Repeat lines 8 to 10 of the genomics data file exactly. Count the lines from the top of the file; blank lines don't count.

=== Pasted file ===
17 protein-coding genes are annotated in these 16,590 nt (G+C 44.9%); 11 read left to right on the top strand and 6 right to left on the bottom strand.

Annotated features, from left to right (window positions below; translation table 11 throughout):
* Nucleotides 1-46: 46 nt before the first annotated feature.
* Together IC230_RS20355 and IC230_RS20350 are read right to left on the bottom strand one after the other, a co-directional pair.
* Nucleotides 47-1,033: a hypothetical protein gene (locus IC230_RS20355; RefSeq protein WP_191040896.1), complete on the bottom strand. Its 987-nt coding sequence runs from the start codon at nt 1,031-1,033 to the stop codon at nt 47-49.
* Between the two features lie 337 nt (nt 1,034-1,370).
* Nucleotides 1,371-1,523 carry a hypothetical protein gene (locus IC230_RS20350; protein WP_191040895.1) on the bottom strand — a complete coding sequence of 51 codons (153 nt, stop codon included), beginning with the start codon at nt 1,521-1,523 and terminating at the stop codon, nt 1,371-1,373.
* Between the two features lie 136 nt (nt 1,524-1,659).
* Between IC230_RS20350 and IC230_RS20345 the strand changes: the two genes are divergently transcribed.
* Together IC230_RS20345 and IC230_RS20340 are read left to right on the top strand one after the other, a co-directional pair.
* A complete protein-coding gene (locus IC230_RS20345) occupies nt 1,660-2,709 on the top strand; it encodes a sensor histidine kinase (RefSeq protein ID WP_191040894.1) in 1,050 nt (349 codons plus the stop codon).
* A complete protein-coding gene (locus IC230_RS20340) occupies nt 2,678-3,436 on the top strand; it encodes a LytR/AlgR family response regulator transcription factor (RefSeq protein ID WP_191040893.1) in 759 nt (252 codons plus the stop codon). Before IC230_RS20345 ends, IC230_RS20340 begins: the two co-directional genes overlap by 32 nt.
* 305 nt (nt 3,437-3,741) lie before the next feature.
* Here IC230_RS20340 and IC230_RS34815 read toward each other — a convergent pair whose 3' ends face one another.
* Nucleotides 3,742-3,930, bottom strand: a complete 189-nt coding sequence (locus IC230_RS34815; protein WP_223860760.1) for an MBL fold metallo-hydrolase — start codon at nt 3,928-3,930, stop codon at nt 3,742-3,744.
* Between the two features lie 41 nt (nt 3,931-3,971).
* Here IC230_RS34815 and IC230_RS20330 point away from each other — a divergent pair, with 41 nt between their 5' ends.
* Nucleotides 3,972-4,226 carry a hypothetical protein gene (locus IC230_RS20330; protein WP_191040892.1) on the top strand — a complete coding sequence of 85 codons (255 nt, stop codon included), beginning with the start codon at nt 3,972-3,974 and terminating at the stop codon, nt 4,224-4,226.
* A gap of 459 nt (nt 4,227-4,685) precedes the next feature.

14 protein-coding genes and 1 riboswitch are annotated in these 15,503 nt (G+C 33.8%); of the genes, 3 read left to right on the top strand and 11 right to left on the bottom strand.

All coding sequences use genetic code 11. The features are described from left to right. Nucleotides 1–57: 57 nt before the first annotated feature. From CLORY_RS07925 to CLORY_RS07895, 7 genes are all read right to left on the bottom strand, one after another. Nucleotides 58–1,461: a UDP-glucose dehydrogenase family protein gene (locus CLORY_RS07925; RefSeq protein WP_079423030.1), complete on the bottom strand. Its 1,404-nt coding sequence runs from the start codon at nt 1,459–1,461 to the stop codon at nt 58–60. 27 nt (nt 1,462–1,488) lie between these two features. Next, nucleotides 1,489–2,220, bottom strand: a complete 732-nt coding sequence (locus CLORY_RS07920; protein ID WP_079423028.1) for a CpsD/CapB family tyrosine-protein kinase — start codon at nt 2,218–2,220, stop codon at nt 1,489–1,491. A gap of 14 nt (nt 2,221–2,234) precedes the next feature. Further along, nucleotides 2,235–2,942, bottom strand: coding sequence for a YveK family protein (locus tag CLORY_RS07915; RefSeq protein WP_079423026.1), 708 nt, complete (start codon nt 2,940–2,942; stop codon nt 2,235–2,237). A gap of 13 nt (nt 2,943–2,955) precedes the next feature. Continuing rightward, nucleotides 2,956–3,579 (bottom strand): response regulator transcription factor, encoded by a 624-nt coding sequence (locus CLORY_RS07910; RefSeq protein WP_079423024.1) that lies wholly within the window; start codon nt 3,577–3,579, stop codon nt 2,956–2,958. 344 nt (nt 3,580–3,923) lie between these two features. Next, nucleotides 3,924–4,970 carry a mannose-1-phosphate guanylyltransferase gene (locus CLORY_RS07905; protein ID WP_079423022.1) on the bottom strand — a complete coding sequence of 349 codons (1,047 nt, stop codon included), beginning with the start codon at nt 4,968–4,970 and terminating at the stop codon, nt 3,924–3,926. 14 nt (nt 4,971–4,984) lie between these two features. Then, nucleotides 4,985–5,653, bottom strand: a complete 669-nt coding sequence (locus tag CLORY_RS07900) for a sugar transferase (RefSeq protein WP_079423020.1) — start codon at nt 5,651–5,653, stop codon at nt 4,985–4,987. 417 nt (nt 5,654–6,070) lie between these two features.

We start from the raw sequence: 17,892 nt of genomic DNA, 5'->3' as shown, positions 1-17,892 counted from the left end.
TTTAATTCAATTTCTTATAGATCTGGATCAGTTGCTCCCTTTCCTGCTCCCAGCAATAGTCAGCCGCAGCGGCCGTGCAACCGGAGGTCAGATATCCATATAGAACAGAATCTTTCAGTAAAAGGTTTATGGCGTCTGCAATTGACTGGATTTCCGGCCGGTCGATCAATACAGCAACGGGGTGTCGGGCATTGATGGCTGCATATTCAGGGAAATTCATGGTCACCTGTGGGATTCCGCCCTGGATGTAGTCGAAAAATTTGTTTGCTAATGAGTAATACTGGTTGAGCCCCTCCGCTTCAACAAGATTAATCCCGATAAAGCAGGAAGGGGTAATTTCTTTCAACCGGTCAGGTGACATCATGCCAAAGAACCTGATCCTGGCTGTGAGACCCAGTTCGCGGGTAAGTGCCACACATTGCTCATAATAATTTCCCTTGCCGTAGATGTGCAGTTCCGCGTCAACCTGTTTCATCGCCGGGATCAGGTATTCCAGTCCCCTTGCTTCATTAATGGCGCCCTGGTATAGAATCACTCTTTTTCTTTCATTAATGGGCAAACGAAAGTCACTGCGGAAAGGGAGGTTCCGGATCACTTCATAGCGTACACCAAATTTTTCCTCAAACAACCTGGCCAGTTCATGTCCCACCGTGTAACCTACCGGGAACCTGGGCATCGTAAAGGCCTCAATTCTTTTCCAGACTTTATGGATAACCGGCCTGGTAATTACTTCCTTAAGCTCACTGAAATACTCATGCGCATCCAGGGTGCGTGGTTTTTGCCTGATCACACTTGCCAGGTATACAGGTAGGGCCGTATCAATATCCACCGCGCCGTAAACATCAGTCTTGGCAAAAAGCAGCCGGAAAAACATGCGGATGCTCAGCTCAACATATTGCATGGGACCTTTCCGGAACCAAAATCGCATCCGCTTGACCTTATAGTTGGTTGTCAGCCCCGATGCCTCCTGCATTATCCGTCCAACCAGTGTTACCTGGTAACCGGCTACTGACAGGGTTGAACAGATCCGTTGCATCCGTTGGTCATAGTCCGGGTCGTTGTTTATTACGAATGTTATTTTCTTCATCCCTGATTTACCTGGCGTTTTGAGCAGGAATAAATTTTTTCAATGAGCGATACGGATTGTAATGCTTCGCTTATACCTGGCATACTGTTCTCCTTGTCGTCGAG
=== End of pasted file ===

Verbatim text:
* Between the two features lie 136 nt (nt 1,524-1,659).
* Between IC230_RS20350 and IC230_RS20345 the strand changes: the two genes are divergently transcribed.
* Together IC230_RS20345 and IC230_RS20340 are read left to right on the top strand one after the other, a co-directional pair.